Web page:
Lisbon, Evora, Salamanca, Porto, Bilbao, San Sebastian, La Guardia, Barcelona, Douro Valley, Basque
Dates are flexible and customizable for private departures.
This 18-day adventure from the old world to the next generation of gastronomy will explore the very best of six incredible culinary regions, including Lisbon, Douro Valley, Porto, Basque, La Rioja, and Catalonia. The handpicked restaurants are amongst the finest on the planet but this itinerary isn’t just lavish dining and wine tasting. You’ll uncover many angles through markets, farms, informal cafes, a pintxo crawl, and an undersea winery as you explore Europe’s great cities and landscapes....
Lisbon – A Market That Celebrates the Allure of Lisbon’s Food
Once you land in Portugal, you’ll start your luxury culinary tour at a unique, bustling food market. The first of its kind, TimeOut Lisbon brings together chefs and kitchens from across the city into one informal place, where you are served food on plastic trays. Among the kitchen stalls are a handful of Michelin stars – there is nowhere else in the world where you can taste the menus of three Michelin-starred chefs at the same sitting. From starter to the main course and then dessert, the guide will show you where to order because this isn’t a market where such stars are advertised. This market will also be a great introduction to the vibrancy of Lisbon, a lively insight to help overcome any jet lag.
Lisbon – Neighborhoods of the City and More Michelin Dining
On your first full day in Portugal, as you travel through Lisbon’s neighborhoods, you will build up a complex picture of the city’s soul. Belem is defined by architectural grandeur, like the finest examples of the Manueline style. Alfama is old-world and compact with a maze of colors and cobbles. Baixa is 18th-century glory, with broad boulevards and ornate squares. Then, Bairro Alto is the working-class suburb turned modern creative hub. But while they look very different, there’s a feeling to Lisbon that transcends each of the neighborhoods. Spend the full day on a relaxed city tour before an evening of double Michelin-starred dining from one of the chefs you were introduced to at the food market.
Evora – Vineyards and Traditions of Alentejo
The next day, you will escape onto the rural plains of Alentejo, where castles stand lonely and villages can appear abandoned. This is a region where time seems to have stood still as medieval walls encase the cities and the vineyards ripple on a soft breeze. Stop in Estremoz, a charming little town of pre-medieval relics and Roman ruins, then spend the afternoon at a vintage quinta to taste the region’s most celebrated wines while dining on the meat-rich cuisine of the region. With bellies full, you continue east to Evora, an exquisite old city and living World Heritage Site, where the alfresco cafe terraces are good places for a relaxed evening meal since you probably won’t be too hungry after the vineyard lunch.
Salamanca – Stunning Medieval Monuments and Dining in Spain
Today you will travel as a guide leads you across the evocative landscapes of Iberia. The first stop is Batalha, where an early Gothic monastery can make your hair stand on end. Next is Coimbra, the World Heritage university buildings are an insight into the flamboyance of the Middle Ages. Try a traditional Coimbra lunch of boiled pork with mushrooms before you cross the border and arrive in Salamanca around late afternoon. As the sun dips, the city’s sandstone buildings start to shine a rare golden color. Each street comes from another architectural era, and a walking tour of Salamanca will lead you through superb examples of Romanesque, Gothic, Renaissance, and Baroque design. The guide knows a superb tapas and wine bar for an evening of contemporary Spanish cuisine.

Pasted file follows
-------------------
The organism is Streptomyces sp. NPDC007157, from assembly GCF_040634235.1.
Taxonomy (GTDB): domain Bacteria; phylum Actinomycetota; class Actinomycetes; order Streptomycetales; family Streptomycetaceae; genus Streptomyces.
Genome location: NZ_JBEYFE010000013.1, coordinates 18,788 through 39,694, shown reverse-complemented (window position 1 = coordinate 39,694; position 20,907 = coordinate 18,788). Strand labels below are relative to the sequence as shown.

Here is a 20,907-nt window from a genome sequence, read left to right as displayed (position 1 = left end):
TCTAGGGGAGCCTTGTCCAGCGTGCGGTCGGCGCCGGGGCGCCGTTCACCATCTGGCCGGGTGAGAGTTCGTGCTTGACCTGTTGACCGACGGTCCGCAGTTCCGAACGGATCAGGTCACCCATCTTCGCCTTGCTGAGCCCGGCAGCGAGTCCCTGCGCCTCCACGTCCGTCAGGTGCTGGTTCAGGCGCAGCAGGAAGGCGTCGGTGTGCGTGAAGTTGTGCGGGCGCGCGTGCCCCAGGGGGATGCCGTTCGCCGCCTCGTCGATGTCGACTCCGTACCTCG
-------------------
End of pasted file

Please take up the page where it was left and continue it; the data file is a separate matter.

Day 5 - 6
Upper Douro Valley – The Best of a World Heritage Wine Valley
From Salamanca, you will follow the Douro River, which twists elegantly from central Spanish plains to Porto and the Atlantic Ocean. And it’s quite a journey. Vineyards are found along its entirety, and those on the Spanish side of the border produce internationally revered Ribero del Douro, a rounded Tempranillo, and Grenache blend. During your journey, you’ll stop for lunch at a vineyard, an extra treat on route to the World Heritage Upper Douro Valley. Once you cross the international frontier, you will be immersed in the tastes of Portugal’s premier wine region while you stay at an old wine estate that delights in tradition.
The next day in Upper Douro Valley will be flexible and the guide will discuss a full variety of tasting options. Local delicacies like smoked meats and creamy cheeses compliment the flavors of the wine. Winemakers discuss the vintages and lead you through the tastings, at boutique wineries and large internationally famous estates. While there will be a lot to taste, the rhythm of the villages encourages these two days to be slow and relaxed. Just take one glance at the vista and you can feel the tranquility of the land, as terraced vineyards flow down to the irrepressible river.
Porto – Private Wine Tasting and Palatial Tastes in Porto
This morning, you will travel into Porto in a timeless style, taking a boat down the Douro River. Not just any boat, though, but one of the old rabelos that previously transported grapes downriver to the port cellars. Enjoy a morning wine tasting before the idyllic cruise towards the city, with port tasting and snacks served on the boat. Eat lunch on the Porto waterfront, a return to seafood after the last few days in the interior. Then spend the afternoon exploring the cellars and port process in Vila Nova de Gaia, with a chance to taste a selection of past vintages. Dinner will be at your leisure and there are some excellent restaurants along the river.